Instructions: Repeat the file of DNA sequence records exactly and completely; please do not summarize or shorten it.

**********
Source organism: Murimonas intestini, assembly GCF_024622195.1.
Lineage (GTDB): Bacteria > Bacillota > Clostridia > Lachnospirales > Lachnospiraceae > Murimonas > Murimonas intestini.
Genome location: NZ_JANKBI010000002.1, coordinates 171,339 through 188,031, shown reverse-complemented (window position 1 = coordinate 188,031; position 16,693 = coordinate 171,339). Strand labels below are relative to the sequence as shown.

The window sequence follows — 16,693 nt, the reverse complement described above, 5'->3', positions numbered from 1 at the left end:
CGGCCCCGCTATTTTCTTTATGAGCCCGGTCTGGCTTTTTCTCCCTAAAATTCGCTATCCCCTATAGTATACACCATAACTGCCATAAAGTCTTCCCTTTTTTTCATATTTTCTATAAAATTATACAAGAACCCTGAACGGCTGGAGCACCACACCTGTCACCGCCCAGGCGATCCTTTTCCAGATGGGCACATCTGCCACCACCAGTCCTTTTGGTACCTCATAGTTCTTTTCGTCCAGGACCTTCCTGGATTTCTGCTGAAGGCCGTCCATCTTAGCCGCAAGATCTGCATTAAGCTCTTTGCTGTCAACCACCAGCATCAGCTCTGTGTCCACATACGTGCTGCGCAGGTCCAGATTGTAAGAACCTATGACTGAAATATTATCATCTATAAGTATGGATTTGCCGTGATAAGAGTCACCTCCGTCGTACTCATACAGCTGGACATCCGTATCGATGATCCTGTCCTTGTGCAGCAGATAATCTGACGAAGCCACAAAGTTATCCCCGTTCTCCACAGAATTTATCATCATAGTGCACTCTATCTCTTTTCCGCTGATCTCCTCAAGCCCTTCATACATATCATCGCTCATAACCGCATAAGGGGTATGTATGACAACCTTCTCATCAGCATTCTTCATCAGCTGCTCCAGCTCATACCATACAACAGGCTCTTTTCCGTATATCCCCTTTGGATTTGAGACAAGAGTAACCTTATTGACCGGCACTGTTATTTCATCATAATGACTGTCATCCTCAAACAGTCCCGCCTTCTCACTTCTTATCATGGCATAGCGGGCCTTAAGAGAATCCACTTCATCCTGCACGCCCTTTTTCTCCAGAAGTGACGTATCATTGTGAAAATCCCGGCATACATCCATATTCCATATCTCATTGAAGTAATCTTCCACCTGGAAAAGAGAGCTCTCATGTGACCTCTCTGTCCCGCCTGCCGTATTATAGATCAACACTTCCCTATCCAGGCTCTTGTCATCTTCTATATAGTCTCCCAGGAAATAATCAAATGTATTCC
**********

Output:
Source organism: Murimonas intestini, assembly GCF_024622195.1.
Lineage (GTDB): Bacteria > Bacillota > Clostridia > Lachnospirales > Lachnospiraceae > Murimonas > Murimonas intestini.
Genome location: NZ_JANKBI010000002.1, coordinates 171,339 through 188,031, shown reverse-complemented (window position 1 = coordinate 188,031; position 16,693 = coordinate 171,339). Strand labels below are relative to the sequence as shown.

The window sequence follows — 16,693 nt, the reverse complement described above, 5'->3', positions numbered from 1 at the left end:
CGGCCCCGCTATTTTCTTTATGAGCCCGGTCTGGCTTTTTCTCCCTAAAATTCGCTATCCCCTATAGTATACACCATAACTGCCATAAAGTCTTCCCTTTTTTTCATATTTTCTATAAAATTATACAAGAACCCTGAACGGCTGGAGCACCACACCTGTCACCGCCCAGGCGATCCTTTTCCAGATGGGCACATCTGCCACCACCAGTCCTTTTGGTACCTCATAGTTCTTTTCGTCCAGGACCTTCCTGGATTTCTGCTGAAGGCCGTCCATCTTAGCCGCAAGATCTGCATTAAGCTCTTTGCTGTCAACCACCAGCATCAGCTCTGTGTCCACATACGTGCTGCGCAGGTCCAGATTGTAAGAACCTATGACTGAAATATTATCATCTATAAGTATGGATTTGCCGTGATAAGAGTCACCTCCGTCGTACTCATACAGCTGGACATCCGTATCGATGATCCTGTCCTTGTGCAGCAGATAATCTGACGAAGCCACAAAGTTATCCCCGTTCTCCACAGAATTTATCATCATAGTGCACTCTATCTCTTTTCCGCTGATCTCCTCAAGCCCTTCATACATATCATCGCTCATAACCGCATAAGGGGTATGTATGACAACCTTCTCATCAGCATTCTTCATCAGCTGCTCCAGCTCATACCATACAACAGGCTCTTTTCCGTATATCCCCTTTGGATTTGAGACAAGAGTAACCTTATTGACCGGCACTGTTATTTCATCATAATGACTGTCATCCTCAAACAGTCCCGCCTTCTCACTTCTTATCATGGCATAGCGGGCCTTAAGAGAATCCACTTCATCCTGCACGCCCTTTTTCTCCAGAAGTGACGTATCATTGTGAAAATCCCGGCATACATCCATATTCCATATCTCATTGAAGTAATCTTCCACCTGGAAAAGAGAGCTCTCATGTGACCTCTCTGTCCCGCCTGCCGTATTATAGATCAACACTTCCCTATCCAGGCTCTTGTCATCTTCTATATAGTCTCCCAGGAAATAATCAAATGTATTCC